INDISPENSABLE PARTIES - MUNICIPAL IMMUNITY UNDER § 11-47-190 ON MISREPRESENTATION CLAIM - ACCRUAL OF CLAIM - STATUTE OF LIMITATIONS - MILLER V. CITY OF BIRMINGHAM
Miller v. City of Birmingham, [Ms. 1151084, Apr. 21, 2017] __ So. 3d __ (Ala. 2017). In this unanimous decision authored by Justice Parker, the Supreme Court reverses a summary judgment entered for the City of Birmingham and its employees Roberts and Crutchfield. The plaintiff’s deceased husband, Robert Miller, was a firefighter with the City of Birmingham. As part of his employment, he was provided with $151,000 in employee life insurance for which the City paid the premiums. After being diagnosed with brain cancer, Mr. Miller and his wife met with Roberts and Crutchfield concerning his employee benefits. In her affidavit opposing the City’s motion for summary judgment, Mrs. Miller testified that at the meeting she and her husband were informed by Roberts and Crutchfield that Mr. Miller’s only option if he could not return to work was to convert his life insurance to retiree insurance for which he would have to pay the premiums. Retiree coverage was limited to $50,000.
In early December 2014, through her counsel, Mrs. Miller received a summary of the benefits of Mr. Miller’s life insurance policy and learned that the policy contained a disability waiver of premium benefit. This benefit would have allowed Mr. Miller to maintain his $151,000 in coverage with the premiums waived during his disability. On January 16, 2015, Mrs. Miller filed a claim with the City alleging that Roberts and Crutchfield had been negligent in failing to inform the Millers of the existence of the premium waiver. The claim requested $101,000. At that time, Mrs. Miller also requested that Unum pay the full amount of the insurance benefit. Unum declined because the policy had been voluntarily converted by the Millers to retiree insurance in the amount of $50,000. Mrs. Miller sued the City defendants alleging a single claim of misrepresentation and alleging that the “representations were reckless, wanton, grossly negligent, and/or negligent.” Ms. *9. The Jefferson Circuit Court granted the City’s motion for summary judgment.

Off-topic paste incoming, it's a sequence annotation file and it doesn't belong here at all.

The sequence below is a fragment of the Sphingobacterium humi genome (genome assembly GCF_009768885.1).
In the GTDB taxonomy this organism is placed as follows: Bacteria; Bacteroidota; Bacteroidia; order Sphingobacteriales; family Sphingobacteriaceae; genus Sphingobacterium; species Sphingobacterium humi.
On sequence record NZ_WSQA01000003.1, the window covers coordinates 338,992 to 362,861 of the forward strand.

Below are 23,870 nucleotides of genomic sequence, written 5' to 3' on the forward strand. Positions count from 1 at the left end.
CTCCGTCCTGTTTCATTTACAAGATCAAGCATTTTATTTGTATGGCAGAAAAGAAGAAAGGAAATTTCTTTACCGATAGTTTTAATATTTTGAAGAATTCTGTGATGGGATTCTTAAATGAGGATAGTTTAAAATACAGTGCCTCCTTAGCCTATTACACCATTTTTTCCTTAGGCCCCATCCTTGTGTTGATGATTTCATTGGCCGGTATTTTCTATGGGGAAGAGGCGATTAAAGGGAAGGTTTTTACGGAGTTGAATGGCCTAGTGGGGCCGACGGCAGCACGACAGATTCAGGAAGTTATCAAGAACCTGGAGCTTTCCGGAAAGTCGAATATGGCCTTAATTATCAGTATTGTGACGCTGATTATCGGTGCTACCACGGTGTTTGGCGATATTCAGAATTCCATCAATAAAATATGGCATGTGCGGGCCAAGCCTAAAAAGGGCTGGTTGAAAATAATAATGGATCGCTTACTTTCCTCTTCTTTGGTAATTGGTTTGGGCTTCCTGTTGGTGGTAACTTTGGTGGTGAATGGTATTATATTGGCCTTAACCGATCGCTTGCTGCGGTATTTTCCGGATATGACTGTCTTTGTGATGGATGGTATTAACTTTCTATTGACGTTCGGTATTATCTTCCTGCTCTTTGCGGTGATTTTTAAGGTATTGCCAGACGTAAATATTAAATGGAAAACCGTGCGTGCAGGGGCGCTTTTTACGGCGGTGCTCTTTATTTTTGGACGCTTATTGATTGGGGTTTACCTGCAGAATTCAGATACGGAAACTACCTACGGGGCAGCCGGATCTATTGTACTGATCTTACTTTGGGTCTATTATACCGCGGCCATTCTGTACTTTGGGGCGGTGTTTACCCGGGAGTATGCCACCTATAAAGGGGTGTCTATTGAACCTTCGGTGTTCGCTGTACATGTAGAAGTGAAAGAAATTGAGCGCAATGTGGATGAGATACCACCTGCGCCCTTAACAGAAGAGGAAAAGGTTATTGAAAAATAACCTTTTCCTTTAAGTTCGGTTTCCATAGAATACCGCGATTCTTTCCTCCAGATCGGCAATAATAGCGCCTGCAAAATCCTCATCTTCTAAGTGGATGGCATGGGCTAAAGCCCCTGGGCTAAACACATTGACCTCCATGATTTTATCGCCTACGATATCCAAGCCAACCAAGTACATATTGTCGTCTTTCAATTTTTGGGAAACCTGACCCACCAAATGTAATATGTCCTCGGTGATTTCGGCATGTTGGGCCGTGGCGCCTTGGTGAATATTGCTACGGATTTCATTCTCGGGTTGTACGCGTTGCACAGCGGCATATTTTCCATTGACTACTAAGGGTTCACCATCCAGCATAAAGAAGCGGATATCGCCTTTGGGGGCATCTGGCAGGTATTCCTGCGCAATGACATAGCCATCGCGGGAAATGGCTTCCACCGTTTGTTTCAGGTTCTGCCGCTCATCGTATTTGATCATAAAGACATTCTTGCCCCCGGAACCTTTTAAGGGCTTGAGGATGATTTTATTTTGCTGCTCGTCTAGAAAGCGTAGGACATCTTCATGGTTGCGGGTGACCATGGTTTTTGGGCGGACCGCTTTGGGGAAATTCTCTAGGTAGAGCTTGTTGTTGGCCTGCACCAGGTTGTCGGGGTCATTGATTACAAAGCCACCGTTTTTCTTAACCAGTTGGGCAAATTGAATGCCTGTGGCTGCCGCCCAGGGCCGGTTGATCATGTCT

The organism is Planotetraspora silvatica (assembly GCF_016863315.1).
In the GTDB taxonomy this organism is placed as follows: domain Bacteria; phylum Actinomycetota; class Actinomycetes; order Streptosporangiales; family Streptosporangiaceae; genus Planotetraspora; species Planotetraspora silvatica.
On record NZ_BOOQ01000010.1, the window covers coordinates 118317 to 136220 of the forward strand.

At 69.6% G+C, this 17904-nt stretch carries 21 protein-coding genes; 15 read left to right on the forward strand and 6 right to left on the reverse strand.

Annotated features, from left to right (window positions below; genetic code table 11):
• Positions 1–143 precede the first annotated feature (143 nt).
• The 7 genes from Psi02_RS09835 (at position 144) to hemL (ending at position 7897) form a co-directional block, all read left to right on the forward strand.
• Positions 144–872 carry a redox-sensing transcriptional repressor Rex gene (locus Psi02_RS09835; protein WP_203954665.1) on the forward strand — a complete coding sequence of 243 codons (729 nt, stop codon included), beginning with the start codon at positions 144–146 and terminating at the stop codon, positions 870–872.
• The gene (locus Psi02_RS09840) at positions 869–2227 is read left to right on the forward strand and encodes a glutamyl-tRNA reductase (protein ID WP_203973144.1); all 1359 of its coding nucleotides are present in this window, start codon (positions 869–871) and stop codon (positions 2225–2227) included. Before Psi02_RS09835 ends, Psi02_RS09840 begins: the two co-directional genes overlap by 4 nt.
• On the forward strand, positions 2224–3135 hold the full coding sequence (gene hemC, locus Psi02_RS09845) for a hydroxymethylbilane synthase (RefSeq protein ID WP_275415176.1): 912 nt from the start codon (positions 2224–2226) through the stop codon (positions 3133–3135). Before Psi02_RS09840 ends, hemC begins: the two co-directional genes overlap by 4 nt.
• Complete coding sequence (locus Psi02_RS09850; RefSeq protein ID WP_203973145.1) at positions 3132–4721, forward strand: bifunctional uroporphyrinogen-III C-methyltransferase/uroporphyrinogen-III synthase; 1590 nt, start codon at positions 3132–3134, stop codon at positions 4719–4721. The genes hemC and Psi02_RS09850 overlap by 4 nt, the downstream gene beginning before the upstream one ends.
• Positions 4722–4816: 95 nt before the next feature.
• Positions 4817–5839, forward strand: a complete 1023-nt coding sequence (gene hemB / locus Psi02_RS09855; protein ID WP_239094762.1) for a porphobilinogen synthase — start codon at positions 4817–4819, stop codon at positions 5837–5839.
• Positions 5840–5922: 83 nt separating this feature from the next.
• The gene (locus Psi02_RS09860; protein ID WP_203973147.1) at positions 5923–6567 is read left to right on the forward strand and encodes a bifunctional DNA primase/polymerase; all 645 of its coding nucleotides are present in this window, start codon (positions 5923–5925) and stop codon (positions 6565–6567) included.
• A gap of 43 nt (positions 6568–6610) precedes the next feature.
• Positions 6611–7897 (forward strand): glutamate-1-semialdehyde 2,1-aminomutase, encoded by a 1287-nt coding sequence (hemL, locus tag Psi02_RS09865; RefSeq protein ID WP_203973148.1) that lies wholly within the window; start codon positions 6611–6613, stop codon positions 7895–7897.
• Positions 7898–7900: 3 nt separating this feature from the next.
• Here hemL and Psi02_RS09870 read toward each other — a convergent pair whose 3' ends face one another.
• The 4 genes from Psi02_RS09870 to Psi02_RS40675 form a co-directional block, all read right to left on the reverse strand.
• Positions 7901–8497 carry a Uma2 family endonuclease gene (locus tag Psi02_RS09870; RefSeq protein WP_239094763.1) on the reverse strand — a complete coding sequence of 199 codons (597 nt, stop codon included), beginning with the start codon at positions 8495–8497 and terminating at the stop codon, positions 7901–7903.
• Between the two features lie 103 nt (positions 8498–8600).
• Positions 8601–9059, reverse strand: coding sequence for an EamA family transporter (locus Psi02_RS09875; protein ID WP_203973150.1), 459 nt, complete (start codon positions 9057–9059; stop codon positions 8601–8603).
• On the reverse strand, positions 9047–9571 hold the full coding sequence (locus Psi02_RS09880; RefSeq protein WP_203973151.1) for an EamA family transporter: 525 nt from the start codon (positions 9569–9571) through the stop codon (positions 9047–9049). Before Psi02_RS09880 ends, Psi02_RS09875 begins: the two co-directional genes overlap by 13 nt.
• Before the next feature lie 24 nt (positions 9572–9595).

In reversing, the Supreme Court first addressed the City’s argument that Unum was an indispensable party. The Court noted that the summary judgment of dismissal expressly stated that it was with prejudice. Accordingly, the Court concluded that the circuit court had not granted the motion based upon the City’s indispensable party argument because the absence of an indispensable party authorizes dismissal without prejudice. Ms. *21-22, citing Liberty National Life Insurance Co. v. The University of Alabama Health Services Foundation, P.C., 881 So. 2d 1013 (Ala. 2003).
The Court also rejected the City’s argument that failure to join an indispensable party deprives a circuit court of subject matter jurisdiction. The Court cited its decision in Campbell v. Taylor, 159 So. 3d 4 (Ala. 2014), “definitively stat[ing] that the failure to join an indispensable party does not affect the subject matter jurisdiction of a court ....” Ms. at *22.